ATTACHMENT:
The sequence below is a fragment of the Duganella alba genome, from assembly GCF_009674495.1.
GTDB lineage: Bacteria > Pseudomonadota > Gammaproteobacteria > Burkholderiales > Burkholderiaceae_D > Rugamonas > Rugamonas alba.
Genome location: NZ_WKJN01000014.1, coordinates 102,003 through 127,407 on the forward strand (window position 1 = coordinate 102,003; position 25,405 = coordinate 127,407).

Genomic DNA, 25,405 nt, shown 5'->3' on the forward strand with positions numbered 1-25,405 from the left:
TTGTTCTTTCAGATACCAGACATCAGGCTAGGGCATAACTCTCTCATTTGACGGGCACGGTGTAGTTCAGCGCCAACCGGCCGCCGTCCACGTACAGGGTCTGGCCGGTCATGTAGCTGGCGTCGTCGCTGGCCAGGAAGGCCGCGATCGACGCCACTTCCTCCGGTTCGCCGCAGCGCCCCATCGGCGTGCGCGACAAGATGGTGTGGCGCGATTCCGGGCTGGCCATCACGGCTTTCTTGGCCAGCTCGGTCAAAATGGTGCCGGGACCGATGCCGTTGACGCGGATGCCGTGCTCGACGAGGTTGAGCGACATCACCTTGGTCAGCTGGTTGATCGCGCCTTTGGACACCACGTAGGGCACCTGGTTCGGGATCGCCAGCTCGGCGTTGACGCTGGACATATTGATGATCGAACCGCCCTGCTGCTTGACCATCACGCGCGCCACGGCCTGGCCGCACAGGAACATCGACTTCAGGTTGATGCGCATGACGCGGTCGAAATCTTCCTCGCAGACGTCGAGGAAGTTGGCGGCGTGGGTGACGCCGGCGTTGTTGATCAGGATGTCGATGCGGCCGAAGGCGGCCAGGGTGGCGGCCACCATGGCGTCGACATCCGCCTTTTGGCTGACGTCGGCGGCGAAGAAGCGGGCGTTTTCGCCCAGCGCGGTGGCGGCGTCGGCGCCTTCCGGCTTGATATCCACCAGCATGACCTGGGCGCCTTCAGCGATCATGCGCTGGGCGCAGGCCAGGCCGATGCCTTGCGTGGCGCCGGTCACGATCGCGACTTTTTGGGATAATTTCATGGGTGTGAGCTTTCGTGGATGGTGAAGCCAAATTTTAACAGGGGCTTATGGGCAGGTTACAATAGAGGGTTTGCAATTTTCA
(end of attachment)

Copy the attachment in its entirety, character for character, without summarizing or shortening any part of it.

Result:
The sequence below is a fragment of the Duganella alba genome, from assembly GCF_009674495.1.
GTDB lineage: Bacteria > Pseudomonadota > Gammaproteobacteria > Burkholderiales > Burkholderiaceae_D > Rugamonas > Rugamonas alba.
Genome location: NZ_WKJN01000014.1, coordinates 102,003 through 127,407 on the forward strand (window position 1 = coordinate 102,003; position 25,405 = coordinate 127,407).

Genomic DNA, 25,405 nt, shown 5'->3' on the forward strand with positions numbered 1-25,405 from the left:
TTGTTCTTTCAGATACCAGACATCAGGCTAGGGCATAACTCTCTCATTTGACGGGCACGGTGTAGTTCAGCGCCAACCGGCCGCCGTCCACGTACAGGGTCTGGCCGGTCATGTAGCTGGCGTCGTCGCTGGCCAGGAAGGCCGCGATCGACGCCACTTCCTCCGGTTCGCCGCAGCGCCCCATCGGCGTGCGCGACAAGATGGTGTGGCGCGATTCCGGGCTGGCCATCACGGCTTTCTTGGCCAGCTCGGTCAAAATGGTGCCGGGACCGATGCCGTTGACGCGGATGCCGTGCTCGACGAGGTTGAGCGACATCACCTTGGTCAGCTGGTTGATCGCGCCTTTGGACACCACGTAGGGCACCTGGTTCGGGATCGCCAGCTCGGCGTTGACGCTGGACATATTGATGATCGAACCGCCCTGCTGCTTGACCATCACGCGCGCCACGGCCTGGCCGCACAGGAACATCGACTTCAGGTTGATGCGCATGACGCGGTCGAAATCTTCCTCGCAGACGTCGAGGAAGTTGGCGGCGTGGGTGACGCCGGCGTTGTTGATCAGGATGTCGATGCGGCCGAAGGCGGCCAGGGTGGCGGCCACCATGGCGTCGACATCCGCCTTTTGGCTGACGTCGGCGGCGAAGAAGCGGGCGTTTTCGCCCAGCGCGGTGGCGGCGTCGGCGCCTTCCGGCTTGATATCCACCAGCATGACCTGGGCGCCTTCAGCGATCATGCGCTGGGCGCAGGCCAGGCCGATGCCTTGCGTGGCGCCGGTCACGATCGCGACTTTTTGGGATAATTTCATGGGTGTGAGCTTTCGTGGATGGTGAAGCCAAATTTTAACAGGGGCTTATGGGCAGGTTACAATAGAGGGTTTGCAATTTTCA